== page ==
   Not making the best use of wing base facilities – largely because they are
    inappropriate.
   Delays in appointments at times due to overstretched prison staff.
   More time for health promotion activity.
   Harm Reduction – health promotion activity and peer to peer work but dependent on
    space
   Issues of Bowel Cancer Screening programme not resolved
   More regular CPN input.
   Nurses to take up more advanced roles.


c. Do you have any suggestions for ways in which the health of patients at this
   prison could be improved?

Suggestions were

   Dietary improvement.
   Education about health issues.
   More dentist clinics.
   Health promotion advice.
   Nurse Educator / Health Promotion Specialist role




                                                                                    39
       3.5          Discussion

       (Summary of Findings and Identification of Needs)

       3.5.1. Ethnicity

       No record of ethnicity was kept in prison health records and consequently, the services have
       no way of recording or monitoring use of services amongst BME communities. There is
       therefore no way of establishing if access to services and experience of services is true for
       groups of prisoners who are more marginalized such as BME prisoners. This was one of the
       Prison Health performance Indicators which was „red‟ and therefore not achieved.




       3.5.2. An Aging Population


       Table 1: Age distribution of prisoners 2003 - 2008

       The data from age distribution across the prison population over previous years shows that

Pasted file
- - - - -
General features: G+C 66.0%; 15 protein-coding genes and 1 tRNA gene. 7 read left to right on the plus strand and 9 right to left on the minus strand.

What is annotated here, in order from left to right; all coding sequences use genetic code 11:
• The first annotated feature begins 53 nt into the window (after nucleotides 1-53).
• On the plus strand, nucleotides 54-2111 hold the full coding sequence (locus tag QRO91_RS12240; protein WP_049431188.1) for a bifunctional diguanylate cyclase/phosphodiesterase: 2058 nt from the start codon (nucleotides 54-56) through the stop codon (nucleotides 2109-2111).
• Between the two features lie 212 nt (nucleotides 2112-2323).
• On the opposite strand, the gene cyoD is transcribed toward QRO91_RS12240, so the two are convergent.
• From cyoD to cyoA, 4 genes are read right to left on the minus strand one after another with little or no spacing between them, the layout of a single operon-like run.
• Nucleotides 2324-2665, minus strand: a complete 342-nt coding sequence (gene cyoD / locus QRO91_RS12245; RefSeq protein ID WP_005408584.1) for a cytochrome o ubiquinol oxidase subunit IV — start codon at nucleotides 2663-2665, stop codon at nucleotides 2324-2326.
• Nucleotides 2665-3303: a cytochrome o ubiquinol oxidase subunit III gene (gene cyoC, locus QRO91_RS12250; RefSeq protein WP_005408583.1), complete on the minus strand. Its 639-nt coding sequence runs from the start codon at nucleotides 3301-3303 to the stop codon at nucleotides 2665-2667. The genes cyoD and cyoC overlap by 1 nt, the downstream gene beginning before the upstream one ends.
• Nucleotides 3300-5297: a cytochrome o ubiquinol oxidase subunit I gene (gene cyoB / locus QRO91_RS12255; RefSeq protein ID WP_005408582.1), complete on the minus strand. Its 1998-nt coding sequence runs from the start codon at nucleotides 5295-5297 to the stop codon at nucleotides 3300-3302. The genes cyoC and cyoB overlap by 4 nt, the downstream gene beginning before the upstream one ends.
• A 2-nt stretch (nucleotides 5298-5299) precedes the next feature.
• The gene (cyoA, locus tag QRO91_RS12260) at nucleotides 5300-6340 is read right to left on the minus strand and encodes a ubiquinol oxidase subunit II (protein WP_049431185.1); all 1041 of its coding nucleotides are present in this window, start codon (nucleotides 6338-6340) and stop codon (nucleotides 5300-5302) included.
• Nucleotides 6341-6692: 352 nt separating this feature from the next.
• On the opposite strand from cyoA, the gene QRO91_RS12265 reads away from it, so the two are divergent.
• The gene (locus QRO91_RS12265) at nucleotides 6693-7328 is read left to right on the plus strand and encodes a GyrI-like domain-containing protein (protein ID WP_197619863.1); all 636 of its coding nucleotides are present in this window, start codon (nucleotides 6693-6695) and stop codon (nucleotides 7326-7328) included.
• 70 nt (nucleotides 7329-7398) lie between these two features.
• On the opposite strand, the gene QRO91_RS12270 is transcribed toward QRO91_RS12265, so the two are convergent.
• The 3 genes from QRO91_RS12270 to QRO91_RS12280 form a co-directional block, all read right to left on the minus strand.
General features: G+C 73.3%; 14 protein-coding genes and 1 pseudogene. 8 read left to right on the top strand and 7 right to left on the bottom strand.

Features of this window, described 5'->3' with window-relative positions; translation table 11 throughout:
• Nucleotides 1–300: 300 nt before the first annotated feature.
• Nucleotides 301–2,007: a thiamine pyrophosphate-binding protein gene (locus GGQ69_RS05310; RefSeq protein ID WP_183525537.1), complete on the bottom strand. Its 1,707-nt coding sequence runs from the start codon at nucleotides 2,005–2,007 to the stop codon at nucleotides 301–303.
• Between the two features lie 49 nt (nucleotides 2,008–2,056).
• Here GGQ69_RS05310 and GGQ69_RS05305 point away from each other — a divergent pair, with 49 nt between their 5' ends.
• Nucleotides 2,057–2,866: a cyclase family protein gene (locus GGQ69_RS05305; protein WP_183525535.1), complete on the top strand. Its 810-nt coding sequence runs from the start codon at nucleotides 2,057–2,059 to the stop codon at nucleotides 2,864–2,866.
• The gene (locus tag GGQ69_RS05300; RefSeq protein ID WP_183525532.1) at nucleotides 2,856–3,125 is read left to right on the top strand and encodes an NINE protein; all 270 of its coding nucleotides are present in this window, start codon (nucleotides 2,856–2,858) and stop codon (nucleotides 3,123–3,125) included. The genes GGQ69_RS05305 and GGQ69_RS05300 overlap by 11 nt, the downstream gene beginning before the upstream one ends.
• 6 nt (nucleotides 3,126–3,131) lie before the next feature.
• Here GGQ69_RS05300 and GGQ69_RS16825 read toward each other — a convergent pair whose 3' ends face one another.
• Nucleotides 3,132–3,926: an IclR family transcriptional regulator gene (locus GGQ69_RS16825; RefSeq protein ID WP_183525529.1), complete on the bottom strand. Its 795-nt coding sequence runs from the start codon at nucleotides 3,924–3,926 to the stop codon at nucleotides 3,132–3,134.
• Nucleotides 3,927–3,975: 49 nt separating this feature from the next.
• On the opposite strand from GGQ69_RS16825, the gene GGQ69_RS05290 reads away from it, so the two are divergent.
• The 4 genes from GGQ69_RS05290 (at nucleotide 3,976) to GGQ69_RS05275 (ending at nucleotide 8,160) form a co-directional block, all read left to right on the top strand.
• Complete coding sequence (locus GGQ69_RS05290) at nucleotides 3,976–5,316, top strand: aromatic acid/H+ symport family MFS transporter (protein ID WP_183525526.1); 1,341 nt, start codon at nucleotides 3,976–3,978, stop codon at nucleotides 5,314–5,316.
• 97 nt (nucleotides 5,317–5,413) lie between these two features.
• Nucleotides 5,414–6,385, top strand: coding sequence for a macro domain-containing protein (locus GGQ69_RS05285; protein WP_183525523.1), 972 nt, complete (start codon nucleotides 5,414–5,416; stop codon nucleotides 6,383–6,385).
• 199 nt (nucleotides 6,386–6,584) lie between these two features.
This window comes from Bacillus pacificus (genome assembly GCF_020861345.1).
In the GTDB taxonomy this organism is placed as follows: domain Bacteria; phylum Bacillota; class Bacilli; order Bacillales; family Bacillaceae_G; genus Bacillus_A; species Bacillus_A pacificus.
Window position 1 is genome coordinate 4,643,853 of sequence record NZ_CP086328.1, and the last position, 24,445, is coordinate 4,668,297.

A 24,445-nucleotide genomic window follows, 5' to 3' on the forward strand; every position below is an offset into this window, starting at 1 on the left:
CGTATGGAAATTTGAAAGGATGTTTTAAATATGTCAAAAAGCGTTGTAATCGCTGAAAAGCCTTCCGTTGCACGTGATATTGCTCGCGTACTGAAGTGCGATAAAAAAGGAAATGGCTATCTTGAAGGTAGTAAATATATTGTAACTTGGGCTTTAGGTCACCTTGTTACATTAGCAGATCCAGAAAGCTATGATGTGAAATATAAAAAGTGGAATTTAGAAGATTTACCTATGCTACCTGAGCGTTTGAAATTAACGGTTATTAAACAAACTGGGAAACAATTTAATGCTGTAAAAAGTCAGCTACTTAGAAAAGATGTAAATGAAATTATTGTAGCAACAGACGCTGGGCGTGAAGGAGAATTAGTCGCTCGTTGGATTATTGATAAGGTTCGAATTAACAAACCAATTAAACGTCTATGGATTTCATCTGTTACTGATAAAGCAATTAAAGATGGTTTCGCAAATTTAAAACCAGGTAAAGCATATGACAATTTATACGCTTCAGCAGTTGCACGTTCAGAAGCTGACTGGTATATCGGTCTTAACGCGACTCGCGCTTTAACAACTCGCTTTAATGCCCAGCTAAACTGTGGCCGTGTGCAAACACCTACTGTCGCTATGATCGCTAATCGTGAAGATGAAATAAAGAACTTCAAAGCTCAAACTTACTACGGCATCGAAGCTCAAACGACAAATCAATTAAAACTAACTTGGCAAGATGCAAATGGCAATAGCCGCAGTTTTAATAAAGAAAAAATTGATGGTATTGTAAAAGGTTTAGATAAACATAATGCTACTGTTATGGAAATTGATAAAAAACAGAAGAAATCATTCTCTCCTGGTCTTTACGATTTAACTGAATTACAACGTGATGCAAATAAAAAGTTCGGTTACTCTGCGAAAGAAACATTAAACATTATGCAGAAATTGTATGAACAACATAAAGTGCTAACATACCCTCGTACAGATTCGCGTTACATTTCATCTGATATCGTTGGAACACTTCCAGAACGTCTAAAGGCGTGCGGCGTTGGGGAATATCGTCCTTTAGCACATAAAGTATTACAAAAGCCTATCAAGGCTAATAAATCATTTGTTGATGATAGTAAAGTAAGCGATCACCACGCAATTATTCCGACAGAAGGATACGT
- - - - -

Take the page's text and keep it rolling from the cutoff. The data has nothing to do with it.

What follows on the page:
there has been a consistent aging population within HMP Acklington. Since 2003, there has
       been an average of 127 prisoners aged over 55 years each year. The elderly population of
       Acklington is significantly higher that the English average of 2.9% (male prisoners)4


                                                                  Ages
           0 to 4   5 to 16   17 to 24   25 to 34   35 to 44   45 to 54   55 to 64   65 to 74   75 to 84   85 to 90   over 90   Number
2008        0.0%      0.0%       9.9%      37.9%      21.9%      16.6%       9.1%       3.5%       1.0%       0.0%      0.0%         955
2007        0.0%      0.0%       6.4%      40.2%      24.8%      15.8%       8.1%       4.0%       0.7%       0.1%      0.0%         905
2006        0.0%      0.0%       2.3%      41.1%      26.5%      15.6%       9.9%       3.7%       0.8%       0.1%      0.0%         841
2005        0.0%      0.0%       0.2%      42.1%      29.4%      15.4%       7.2%       3.9%       1.6%       0.2%      0.0%         944
2004        0.0%      0.0%       0.1%      41.6%      29.2%      15.1%       7.9%       4.3%       1.5%       0.3%      0.0%         952
2003        0.0%      0.0%       0.1%      36.0%      30.6%      16.9%       9.7%       4.6%       2.0%       0.0%      0.0%         904


       Without specific modelling, it is difficult to accurately predict the future population profile; a
       fact compounded by the transient nature of the population. However, there is an increased
       chance that the profile with continue to show a large older population and a good chance that
       the number of those in the prison over the age of 60 will increase.

       Given the number of prisoners with longer sentences (15% have life sentences, 4 % have 10
       years to life and 45% have 4 – 10 years), it is possible that this will contribute to an aging
       population as these men continue through their sentences.

       The nature of sentences might also impact on the profile in so far as the prison has a
       dedicated VP unit which tends to facilitate those with sexual offences. The courses that are